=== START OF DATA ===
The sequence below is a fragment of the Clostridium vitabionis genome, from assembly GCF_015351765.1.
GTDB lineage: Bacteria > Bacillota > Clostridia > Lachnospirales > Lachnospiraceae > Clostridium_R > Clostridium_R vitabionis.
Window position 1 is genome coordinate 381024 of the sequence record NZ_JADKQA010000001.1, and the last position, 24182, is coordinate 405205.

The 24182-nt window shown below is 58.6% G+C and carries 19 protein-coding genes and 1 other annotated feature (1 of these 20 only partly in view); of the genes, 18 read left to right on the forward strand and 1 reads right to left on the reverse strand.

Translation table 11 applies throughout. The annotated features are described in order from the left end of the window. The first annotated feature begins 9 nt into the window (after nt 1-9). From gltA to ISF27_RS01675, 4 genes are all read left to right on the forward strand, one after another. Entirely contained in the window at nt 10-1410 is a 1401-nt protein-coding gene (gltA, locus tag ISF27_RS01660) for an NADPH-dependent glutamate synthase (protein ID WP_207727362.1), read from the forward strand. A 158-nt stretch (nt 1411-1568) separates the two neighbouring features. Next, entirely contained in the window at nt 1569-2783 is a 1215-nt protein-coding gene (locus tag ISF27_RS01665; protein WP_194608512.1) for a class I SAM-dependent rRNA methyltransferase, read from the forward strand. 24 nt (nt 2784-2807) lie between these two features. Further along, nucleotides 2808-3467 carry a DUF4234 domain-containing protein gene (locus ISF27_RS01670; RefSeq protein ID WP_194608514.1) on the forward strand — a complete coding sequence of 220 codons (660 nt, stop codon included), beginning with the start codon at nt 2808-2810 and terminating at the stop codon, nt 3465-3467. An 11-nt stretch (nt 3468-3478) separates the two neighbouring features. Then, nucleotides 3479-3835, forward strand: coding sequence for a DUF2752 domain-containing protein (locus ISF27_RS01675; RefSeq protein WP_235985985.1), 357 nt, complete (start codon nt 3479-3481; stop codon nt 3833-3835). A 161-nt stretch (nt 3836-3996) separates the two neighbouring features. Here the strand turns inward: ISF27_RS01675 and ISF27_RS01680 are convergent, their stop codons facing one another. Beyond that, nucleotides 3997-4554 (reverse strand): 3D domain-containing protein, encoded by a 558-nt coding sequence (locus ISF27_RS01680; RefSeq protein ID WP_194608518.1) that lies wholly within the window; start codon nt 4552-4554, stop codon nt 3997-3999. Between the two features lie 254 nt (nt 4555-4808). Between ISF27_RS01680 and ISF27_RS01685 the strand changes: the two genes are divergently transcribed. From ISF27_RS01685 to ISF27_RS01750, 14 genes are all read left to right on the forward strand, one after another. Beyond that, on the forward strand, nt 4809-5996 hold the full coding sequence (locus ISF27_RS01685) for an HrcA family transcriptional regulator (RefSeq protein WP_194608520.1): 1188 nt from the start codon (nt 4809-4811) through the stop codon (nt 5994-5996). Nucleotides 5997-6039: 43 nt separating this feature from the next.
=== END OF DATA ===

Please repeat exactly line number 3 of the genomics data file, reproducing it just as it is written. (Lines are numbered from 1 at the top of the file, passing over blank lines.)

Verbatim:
Window position 1 is genome coordinate 381024 of the sequence record NZ_JADKQA010000001.1, and the last position, 24182, is coordinate 405205.